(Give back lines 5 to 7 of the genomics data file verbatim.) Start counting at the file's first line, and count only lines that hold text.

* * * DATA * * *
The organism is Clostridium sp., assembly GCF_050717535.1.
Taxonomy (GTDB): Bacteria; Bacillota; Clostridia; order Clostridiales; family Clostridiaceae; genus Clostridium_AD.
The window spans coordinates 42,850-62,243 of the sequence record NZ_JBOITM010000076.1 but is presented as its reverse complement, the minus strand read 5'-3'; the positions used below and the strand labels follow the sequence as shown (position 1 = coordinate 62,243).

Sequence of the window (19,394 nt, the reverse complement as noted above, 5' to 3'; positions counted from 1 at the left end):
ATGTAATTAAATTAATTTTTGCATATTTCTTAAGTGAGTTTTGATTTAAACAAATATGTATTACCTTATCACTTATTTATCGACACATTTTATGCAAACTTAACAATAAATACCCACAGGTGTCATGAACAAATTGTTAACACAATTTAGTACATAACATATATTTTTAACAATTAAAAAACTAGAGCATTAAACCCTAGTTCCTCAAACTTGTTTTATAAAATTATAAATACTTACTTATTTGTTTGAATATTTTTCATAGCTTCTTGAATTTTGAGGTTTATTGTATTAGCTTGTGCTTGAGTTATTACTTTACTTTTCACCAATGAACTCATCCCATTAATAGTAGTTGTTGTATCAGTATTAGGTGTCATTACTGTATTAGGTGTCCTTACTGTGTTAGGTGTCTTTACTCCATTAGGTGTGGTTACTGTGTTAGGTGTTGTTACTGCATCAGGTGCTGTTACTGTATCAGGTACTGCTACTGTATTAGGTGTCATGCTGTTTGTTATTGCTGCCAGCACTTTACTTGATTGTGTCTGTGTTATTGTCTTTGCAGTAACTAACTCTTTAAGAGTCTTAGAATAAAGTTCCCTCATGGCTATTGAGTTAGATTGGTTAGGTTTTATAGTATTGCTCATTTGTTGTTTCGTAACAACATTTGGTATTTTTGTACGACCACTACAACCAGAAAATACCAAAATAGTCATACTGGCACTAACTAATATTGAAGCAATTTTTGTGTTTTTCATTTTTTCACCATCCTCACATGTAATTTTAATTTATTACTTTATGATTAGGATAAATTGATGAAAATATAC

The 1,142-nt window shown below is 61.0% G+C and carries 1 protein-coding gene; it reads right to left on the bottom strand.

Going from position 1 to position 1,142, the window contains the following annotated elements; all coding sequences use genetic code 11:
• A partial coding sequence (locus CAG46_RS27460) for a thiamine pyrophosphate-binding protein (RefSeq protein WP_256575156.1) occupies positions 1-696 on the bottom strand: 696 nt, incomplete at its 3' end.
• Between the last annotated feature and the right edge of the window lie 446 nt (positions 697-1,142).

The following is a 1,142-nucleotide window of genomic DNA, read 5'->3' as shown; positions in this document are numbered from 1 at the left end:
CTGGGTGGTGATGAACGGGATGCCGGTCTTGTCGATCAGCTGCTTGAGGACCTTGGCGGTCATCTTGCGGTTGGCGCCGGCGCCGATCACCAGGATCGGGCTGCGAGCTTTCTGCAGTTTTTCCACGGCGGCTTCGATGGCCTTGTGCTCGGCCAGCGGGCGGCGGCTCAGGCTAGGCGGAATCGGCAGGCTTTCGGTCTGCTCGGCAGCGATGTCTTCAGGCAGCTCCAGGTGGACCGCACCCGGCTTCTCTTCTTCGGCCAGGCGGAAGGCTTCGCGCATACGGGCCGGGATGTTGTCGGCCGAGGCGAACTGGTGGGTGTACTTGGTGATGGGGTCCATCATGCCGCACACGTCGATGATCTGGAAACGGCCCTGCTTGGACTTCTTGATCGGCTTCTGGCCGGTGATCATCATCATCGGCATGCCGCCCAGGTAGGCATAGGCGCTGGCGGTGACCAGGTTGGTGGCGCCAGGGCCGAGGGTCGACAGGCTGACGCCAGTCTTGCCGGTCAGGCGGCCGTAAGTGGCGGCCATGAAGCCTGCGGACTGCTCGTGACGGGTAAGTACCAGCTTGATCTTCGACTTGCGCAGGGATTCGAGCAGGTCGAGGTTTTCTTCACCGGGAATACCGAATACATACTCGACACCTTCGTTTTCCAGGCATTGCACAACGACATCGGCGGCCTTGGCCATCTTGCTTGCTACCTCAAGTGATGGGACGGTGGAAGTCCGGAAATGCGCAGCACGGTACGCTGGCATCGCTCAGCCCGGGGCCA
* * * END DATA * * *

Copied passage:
ATGTAATTAAATTAATTTTTGCATATTTCTTAAGTGAGTTTTGATTTAAACAAATATGTATTACCTTATCACTTATTTATCGACACATTTTATGCAAACTTAACAATAAATACCCACAGGTGTCATGAACAAATTGTTAACACAATTTAGTACATAACATATATTTTTAACAATTAAAAAACTAGAGCATTAAACCCTAGTTCCTCAAACTTGTTTTATAAAATTATAAATACTTACTTATTTGTTTGAATATTTTTCATAGCTTCTTGAATTTTGAGGTTTATTGTATTAGCTTGTGCTTGAGTTATTACTTTACTTTTCACCAATGAACTCATCCCATTAATAGTAGTTGTTGTATCAGTATTAGGTGTCATTACTGTATTAGGTGTCCTTACTGTGTTAGGTGTCTTTACTCCATTAGGTGTGGTTACTGTGTTAGGTGTTGTTACTGCATCAGGTGCTGTTACTGTATCAGGTACTGCTACTGTATTAGGTGTCATGCTGTTTGTTATTGCTGCCAGCACTTTACTTGATTGTGTCTGTGTTATTGTCTTTGCAGTAACTAACTCTTTAAGAGTCTTAGAATAAAGTTCCCTCATGGCTATTGAGTTAGATTGGTTAGGTTTTATAGTATTGCTCATTTGTTGTTTCGTAACAACATTTGGTATTTTTGTACGACCACTACAACCAGAAAATACCAAAATAGTCATACTGGCACTAACTAATATTGAAGCAATTTTTGTGTTTTTCATTTTTTCACCATCCTCACATGTAATTTTAATTTATTACTTTATGATTAGGATAAATTGATGAAAATATAC

The 1,142-nt window shown below is 61.0% G+C and carries 1 protein-coding gene; it reads right to left on the bottom strand.

Going from position 1 to position 1,142, the window contains the following annotated elements; all coding sequences use genetic code 11: